Reading the news upon my return, I saw a quote from Labaran Maku which said that Social Media critics “offer fiction”, “slander freely to the public without conscience” and “continue to destroy the well-earned reputation of worthy citizens and leaders for selfish reasons”. His advice to them was that “they should leave this ignoble task and embrace God and decency for the good of themselves and the society.” I have not heard better advice. Increasingly Goodluck Jonathan and his men impress me. I only insist on running for President because apart from the fact that I am younger, drink less, and can do better, too much of anything is bad- whether it is drinking schnapps or living in Aso Rock.

To further deal with this menace of Social Media critics, Mr. Jonathan seems to have awarded a 40 million dollar contract to an Israeli firm to monitor the Nigerian cyberspace. I commend this act of wisdom and foresight. I did some research on the issue and I will list a few of the uses of this policy which I must state I will continue when I take over office from Jonathan:

  1. It makes sure that not everyone can just join Social Media and start insulting the president.
  2. It makes sure that not everyone can just join Social Media and insult the president’s wife. This is worse than 1. above. We all agree that it is better to persecute a man than persecute his loved ones. Think of the trauma our dear leader goes through when wicked people say things like Dame Patience is corrupt, interferes with appointments and collects kickbacks from contractors.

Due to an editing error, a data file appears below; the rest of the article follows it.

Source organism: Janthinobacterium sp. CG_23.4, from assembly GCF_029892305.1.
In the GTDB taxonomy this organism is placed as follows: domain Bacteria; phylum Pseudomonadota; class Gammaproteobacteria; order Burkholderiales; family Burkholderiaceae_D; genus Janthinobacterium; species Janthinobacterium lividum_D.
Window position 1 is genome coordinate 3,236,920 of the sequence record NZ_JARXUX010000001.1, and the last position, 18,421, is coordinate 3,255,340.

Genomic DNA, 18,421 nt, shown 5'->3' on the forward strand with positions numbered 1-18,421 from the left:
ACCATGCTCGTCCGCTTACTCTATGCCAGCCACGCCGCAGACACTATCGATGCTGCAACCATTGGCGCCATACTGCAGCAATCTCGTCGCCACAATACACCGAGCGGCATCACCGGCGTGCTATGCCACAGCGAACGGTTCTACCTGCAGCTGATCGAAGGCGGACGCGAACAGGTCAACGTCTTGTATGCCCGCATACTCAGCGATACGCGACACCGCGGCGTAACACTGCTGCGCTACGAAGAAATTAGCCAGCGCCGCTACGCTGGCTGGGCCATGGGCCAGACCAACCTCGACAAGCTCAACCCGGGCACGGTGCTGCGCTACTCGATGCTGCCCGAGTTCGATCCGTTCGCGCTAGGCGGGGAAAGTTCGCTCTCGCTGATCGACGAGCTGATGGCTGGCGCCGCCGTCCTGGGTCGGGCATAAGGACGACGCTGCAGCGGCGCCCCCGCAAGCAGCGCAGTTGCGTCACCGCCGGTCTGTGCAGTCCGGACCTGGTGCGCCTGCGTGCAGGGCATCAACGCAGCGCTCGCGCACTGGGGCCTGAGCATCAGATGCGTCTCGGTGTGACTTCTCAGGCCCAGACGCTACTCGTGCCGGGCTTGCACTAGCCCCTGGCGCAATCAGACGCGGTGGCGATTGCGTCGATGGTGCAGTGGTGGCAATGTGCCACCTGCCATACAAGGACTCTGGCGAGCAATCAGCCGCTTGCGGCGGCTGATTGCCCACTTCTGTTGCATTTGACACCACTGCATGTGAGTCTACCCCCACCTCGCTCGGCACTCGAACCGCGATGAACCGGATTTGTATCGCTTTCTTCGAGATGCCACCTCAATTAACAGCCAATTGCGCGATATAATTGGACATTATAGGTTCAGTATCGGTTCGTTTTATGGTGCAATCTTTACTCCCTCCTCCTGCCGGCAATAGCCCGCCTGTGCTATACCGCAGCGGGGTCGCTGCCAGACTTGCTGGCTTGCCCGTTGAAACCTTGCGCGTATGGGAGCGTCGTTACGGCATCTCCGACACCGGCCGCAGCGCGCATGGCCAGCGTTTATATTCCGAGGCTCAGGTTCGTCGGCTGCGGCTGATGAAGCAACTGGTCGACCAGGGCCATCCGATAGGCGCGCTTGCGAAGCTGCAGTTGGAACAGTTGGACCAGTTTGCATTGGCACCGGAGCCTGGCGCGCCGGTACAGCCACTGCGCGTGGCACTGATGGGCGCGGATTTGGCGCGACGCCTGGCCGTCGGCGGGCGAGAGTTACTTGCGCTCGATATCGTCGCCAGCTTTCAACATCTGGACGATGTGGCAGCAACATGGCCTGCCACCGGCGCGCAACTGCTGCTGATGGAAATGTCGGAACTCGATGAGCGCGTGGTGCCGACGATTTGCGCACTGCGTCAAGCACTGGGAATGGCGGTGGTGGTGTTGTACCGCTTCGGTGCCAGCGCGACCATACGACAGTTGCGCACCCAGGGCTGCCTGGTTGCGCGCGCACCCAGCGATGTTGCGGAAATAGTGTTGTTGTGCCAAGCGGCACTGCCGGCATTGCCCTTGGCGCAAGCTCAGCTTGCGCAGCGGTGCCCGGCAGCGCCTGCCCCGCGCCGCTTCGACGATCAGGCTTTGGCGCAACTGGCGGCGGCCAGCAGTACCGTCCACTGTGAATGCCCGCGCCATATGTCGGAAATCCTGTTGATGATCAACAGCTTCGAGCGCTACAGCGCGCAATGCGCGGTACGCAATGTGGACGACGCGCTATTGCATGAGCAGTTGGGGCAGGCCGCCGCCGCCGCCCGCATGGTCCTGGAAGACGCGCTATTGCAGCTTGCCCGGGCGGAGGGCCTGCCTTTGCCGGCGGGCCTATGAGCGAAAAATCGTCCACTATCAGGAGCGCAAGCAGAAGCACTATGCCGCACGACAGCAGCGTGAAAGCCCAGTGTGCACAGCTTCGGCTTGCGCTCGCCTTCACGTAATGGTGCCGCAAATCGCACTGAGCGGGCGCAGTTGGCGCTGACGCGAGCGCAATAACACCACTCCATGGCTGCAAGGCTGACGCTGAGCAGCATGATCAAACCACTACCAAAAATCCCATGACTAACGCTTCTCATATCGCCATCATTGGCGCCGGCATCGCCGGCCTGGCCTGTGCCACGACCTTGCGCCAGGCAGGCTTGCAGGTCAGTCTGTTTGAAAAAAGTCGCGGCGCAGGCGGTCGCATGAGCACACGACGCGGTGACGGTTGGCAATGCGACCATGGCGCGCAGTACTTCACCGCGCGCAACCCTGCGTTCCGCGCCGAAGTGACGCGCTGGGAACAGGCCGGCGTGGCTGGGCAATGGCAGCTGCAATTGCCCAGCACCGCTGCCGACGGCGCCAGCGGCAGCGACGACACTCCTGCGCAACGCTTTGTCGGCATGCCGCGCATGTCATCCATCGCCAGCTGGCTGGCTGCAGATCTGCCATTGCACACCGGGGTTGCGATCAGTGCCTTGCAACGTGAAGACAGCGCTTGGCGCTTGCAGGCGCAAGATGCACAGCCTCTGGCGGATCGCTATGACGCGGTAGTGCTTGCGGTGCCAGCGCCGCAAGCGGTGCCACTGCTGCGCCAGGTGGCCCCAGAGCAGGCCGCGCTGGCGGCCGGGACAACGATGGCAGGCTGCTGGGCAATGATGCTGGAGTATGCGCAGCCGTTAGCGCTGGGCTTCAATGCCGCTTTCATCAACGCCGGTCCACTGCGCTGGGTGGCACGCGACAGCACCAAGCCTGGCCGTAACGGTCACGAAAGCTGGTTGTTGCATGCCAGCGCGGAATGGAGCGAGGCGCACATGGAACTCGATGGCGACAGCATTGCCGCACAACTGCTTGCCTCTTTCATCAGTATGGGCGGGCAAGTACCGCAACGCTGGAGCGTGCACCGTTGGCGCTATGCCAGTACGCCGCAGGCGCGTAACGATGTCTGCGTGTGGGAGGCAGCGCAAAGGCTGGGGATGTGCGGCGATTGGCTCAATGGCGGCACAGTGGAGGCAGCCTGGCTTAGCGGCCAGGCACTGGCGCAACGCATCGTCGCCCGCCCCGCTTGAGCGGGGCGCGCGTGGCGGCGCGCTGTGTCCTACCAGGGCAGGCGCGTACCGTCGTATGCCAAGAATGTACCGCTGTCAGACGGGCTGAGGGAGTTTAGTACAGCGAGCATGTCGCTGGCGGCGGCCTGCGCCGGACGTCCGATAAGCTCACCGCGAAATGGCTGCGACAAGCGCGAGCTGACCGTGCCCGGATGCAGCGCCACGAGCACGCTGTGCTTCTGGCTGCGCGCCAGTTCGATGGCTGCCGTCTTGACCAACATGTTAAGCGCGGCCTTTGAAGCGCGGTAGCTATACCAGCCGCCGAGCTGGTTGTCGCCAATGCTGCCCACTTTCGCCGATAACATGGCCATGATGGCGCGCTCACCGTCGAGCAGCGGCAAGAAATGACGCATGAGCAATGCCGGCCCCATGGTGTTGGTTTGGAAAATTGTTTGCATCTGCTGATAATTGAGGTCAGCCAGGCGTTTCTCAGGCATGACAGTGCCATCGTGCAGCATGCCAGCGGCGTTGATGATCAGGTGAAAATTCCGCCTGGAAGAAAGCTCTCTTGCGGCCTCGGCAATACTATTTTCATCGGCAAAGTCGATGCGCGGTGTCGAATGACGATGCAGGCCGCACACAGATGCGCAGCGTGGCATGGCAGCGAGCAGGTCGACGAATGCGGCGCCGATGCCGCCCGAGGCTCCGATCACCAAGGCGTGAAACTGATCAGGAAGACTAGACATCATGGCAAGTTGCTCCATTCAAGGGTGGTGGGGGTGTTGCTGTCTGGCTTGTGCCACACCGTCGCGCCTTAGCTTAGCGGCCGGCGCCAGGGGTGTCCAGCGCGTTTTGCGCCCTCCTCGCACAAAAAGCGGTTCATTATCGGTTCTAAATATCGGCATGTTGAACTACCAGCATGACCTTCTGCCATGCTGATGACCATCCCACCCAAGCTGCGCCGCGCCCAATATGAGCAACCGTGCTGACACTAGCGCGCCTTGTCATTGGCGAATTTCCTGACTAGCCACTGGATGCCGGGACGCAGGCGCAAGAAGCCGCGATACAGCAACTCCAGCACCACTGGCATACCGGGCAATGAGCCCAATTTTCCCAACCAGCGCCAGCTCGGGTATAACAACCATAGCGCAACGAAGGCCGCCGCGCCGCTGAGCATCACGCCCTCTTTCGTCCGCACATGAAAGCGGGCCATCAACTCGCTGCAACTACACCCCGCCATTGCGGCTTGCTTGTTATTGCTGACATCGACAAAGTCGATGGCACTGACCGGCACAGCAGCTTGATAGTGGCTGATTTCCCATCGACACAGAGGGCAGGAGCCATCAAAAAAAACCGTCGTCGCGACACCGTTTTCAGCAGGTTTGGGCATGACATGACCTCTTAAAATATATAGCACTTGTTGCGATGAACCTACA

3. It makes sure that the government can gather useful Intel on wicked people and their sinister operations online. Many wicked people usually have skeletons in their malicious cupboards. Some of them are in extra marital affairs with other women or even men. Some are addicted to pornography. Monitoring Social Media and the internet will provide useful evidence of these so that when it gets too much, these wicked ones can be made to shut up. Nothing is more effective in shutting up an opposition politician than the real threat of a sexual scandal.
The only thing I will add to that will be that bloggers and internet critics during my regime will be made to wear red triangles on their clothes to identify them as the dangerous persons that they are. Because, I care.

Ps. Seriously, all the officers of the Nigerian Immigration Service at the departure area of the Murtala Muhammed International Airport, Lagos, need to be sacked, jailed and flogged daily with raffia palm. They cannot keep openly and shamelessly asking for bribes from people travelling out of the country. Either that or they remove that big poster that says in part: “Say no to corruption and bribery”. We cannot have extortion and that poster in the same space. Only one will do. And to be frank, I don’t really like the poster. 


  1. Nice one. Classic 'satire'? Ended up not knowing whic made the better read between the post and the bio. I write sometimes, but it's usually nonesense in a society that needs to know you as a personn before your writing is judged.


    1. Hey, thanks for the comment. Keep writing is all I will say. Your work will speak for itself.

  2. Actually, Kampala has lotsa Generators which at some point were taxed. Oh I love this country! Something annoyingly true about Uganda and Nigeria in this writing, I so totally like the subtlety.

    1. Thanks for reading Isaac. Uganda was great. I love the country!!!